|Physical||Communication||Cognitive||Behavioural / Emotional|
Dysarthria is caused by damage to the brain. This may occur at birth, as in cerebral palsy or muscular dystrophy, or may occur later in life due to one of many different conditions that involve the nervous system, including
Dysarthria is a motor speech disorder. It results from impaired movement of the muscles used for speech production, including the lips, tongue, vocal folds, and/or diaphragm. The type and severity of dysarthria depend on which area of the nervous system is affected.
A person with dysarthria may demonstrate the following speech characteristics:
A speech and language therapist can evaluate a person with speech difficulties and determine the nature and severity of the problem. Treatment depends on the cause, type, and severity of the symptoms. Some possible goals of treatment include:
"Thousands of children and young people living in the UK today without the help and support that can make a huge difference to their lives"
"We need to harness the power of brain plasticity for treating children and young people with brain injury. Stressful experiences alter brain development of a child, especially at the key ages of 0-3 and at ages 10-16"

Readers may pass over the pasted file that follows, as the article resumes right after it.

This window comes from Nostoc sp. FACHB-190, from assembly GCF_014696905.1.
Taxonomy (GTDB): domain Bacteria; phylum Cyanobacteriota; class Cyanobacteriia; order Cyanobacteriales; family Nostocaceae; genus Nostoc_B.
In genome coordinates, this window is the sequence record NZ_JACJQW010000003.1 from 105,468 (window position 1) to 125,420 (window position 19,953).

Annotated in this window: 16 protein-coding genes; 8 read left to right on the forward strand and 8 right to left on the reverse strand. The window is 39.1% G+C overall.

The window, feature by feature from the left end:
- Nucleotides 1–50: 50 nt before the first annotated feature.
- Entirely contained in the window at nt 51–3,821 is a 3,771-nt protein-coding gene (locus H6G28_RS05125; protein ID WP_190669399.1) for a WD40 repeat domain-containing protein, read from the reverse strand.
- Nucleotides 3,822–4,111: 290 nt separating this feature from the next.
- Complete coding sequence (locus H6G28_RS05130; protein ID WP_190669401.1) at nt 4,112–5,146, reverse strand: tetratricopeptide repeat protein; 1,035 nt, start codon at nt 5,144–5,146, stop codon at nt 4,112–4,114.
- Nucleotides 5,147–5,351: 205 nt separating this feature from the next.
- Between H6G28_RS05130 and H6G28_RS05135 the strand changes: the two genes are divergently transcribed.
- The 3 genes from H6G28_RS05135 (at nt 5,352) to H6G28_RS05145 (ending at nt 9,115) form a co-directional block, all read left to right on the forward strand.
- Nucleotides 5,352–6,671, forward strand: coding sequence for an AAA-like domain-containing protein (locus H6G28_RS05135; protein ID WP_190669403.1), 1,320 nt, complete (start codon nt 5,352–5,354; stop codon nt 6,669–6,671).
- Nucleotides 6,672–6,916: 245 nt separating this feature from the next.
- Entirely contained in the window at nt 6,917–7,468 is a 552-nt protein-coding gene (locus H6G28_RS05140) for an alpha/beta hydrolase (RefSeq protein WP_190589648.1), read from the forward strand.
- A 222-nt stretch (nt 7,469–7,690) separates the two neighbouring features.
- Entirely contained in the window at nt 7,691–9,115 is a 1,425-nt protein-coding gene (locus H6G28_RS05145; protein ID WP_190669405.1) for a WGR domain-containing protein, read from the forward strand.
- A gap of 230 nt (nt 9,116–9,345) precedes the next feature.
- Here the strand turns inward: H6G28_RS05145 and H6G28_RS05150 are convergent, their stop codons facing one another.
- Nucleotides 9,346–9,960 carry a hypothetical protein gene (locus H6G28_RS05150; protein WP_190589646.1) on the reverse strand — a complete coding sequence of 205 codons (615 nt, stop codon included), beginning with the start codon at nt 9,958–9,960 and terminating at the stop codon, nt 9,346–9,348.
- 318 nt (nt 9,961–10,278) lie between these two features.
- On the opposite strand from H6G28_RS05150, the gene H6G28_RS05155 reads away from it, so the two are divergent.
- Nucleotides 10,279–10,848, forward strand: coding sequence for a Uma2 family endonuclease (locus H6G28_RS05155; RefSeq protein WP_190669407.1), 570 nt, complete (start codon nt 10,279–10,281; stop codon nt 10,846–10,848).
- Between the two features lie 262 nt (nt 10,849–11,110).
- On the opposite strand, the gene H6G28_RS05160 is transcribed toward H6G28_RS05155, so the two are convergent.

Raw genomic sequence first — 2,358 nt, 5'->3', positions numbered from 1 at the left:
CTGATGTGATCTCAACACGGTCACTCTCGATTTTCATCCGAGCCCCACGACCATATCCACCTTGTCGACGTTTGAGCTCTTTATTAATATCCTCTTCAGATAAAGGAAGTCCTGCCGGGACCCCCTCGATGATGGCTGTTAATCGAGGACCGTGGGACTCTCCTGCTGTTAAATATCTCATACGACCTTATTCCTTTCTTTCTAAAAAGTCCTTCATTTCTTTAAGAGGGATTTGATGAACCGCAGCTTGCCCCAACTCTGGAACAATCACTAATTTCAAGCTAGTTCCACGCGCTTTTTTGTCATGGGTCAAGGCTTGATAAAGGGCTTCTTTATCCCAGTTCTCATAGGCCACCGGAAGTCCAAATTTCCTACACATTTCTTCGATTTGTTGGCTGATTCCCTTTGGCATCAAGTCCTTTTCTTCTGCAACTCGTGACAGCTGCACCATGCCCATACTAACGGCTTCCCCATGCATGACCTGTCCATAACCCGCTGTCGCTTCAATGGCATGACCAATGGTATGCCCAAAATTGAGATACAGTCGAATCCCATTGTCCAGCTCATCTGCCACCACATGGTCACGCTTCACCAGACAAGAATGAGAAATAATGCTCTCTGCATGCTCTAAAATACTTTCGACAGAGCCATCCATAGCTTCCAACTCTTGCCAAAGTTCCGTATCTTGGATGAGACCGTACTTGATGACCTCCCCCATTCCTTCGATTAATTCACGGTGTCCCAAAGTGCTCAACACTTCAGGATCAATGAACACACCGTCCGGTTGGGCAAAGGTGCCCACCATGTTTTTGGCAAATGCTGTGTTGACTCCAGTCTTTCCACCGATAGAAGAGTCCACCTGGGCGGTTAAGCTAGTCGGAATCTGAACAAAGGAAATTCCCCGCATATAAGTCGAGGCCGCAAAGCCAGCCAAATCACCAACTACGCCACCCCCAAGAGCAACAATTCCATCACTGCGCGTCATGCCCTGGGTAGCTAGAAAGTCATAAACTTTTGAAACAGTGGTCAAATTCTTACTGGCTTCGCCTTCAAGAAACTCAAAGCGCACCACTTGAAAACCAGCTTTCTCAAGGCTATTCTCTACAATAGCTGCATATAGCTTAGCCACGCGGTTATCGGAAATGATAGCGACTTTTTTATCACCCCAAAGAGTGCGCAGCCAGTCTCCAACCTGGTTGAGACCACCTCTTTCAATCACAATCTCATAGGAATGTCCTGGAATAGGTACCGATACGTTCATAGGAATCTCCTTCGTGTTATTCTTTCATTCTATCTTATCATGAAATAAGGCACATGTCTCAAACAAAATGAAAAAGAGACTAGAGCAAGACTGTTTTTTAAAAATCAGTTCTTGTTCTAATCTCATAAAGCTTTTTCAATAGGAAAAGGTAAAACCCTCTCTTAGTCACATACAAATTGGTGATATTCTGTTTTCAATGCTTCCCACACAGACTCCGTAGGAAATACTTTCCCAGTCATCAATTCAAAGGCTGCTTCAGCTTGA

"Often families don't have the financial capability to access services. We need to rethink how we delivery neuro-rehab services to children and young people"
"Families and professionals spend time focusing on the negative aspects of ABI. Families need to be properly supported as 'resilience' is key to delivering successful outcomes for children and young people."
"Positive and coordinated neuro-rehab interventions for children and young people is prove to bring health improvements; improve independence; a decline in the need for sheltered living; decreases vulnerability; decreases drop-out rates in schools; decreases youth offending"
"Rehabilitation interventions can lead to positive outcomes for children and their families if delivered in the familiar home environment and applied to everyday situations"
"More play increases brain plasticity and makes for better recovery post brain injury"
"We are medical practitioners. The real experts are the parents. Over the last 35 years they have taught me everything I know"
"Participation in teen sports and normal activities leads to improved quality of life for children and young people post brain injury and helps to maximise outcomes"
"When someone has a brain injury, early access to local, specialist rehabilitation is crucial to ensure the maximum recovery and make significant savings to the state in health costs"